Down to Earth: After darkness comes the light
In the garden as in life, we have to go through dark times in order to see the light, writes Cambridge designer Robert Barker
April brings without a doubt one of my favourite times of the year. I know for some they rely on the equinox to help declare when spring has arrived, but I think that the start of spring is something you feel. When the calendar page turns to April there is a decent chance that those grey bleak winter skies are behind us and you can feel hope in the air.
I can’t help but feel overwhelmed with joy when the spring sun hits the fresh new leaves on the trees and highlights the explosion of scent and colour that is all around us. As a garden designer April is not only a busy time but it is also the best time to be reminded that I am not just creating two dimensional plans and dealing with day-to-day admin, but I am creating living breathing environments and nothing reminds me of this more than the sight of tulips that appear in April.
Garden bulbs, such as tulips and alliums, never cease to amaze me, even after all these years. I just can’t get over the fact that a bulb, something that can fit into the palm of your hand, can produce such an amazing flowering spectacle. This lasts for a few weeks, and then gradually it wilts before returning to its deep sleep until the following year.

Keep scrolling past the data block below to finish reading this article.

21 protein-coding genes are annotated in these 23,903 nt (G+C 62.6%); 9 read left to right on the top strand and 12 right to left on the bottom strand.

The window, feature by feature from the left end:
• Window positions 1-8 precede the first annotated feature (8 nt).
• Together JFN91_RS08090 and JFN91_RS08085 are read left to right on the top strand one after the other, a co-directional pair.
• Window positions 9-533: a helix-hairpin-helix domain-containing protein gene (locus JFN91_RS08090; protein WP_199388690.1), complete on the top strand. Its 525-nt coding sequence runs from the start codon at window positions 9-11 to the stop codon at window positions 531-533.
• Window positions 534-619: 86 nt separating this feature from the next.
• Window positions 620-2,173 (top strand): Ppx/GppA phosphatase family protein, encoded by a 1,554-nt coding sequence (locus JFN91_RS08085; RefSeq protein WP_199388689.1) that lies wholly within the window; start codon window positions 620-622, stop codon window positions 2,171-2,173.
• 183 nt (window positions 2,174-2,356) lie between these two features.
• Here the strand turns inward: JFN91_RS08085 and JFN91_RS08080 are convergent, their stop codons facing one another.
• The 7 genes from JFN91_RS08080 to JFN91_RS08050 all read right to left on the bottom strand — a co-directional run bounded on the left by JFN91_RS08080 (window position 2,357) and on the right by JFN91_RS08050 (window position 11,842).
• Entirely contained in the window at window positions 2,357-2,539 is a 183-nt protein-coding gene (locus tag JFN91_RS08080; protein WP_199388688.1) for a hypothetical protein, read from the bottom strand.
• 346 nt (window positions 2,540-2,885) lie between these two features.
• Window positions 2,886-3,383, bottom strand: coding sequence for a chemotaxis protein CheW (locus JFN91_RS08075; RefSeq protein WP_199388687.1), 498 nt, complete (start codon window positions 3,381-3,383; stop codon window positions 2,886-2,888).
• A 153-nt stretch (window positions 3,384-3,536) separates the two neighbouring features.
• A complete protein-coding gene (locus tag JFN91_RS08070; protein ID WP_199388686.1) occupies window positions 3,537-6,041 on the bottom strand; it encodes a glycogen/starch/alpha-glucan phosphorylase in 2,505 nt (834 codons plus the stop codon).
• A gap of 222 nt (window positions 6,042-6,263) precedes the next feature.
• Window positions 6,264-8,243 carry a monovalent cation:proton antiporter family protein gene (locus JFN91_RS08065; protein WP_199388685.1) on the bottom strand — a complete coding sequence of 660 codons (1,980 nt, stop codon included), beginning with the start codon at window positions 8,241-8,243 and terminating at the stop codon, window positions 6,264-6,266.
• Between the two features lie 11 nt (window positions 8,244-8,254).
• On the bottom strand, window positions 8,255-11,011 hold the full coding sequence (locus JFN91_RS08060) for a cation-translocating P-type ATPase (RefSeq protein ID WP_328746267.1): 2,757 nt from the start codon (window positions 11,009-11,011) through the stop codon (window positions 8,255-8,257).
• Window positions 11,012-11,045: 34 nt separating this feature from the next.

This process takes me back to my time studying Buddhism while living in London where I learnt that when we experience something as wonderful as the sight of new life within our gardens, we must make the most of it and enjoy the moment because soon it will pass like all things.
The trials and tribulations that a tulip bulb must go throw to get to the point of flowering each spring should be a metaphor for so many of us. It’s easy to forget about the mini miracles that are happening under the ground while we try our best to hibernate over winter. Like a caterpillar’s metamorphosis to turn into a butterfly, the bulb then uses all the energy stored over the year to turn into the most spectacular flower.
Ultimately, like the tulip, we need the cold and dark days of winter; it’s part of life’s process. Like the tulip needs the cold, we sometimes need the dark in order to wake up. This spring don’t just wake up with a mundane groan, embrace the season like the tulip and celebrate in style. . .
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More by this authorRobert Barker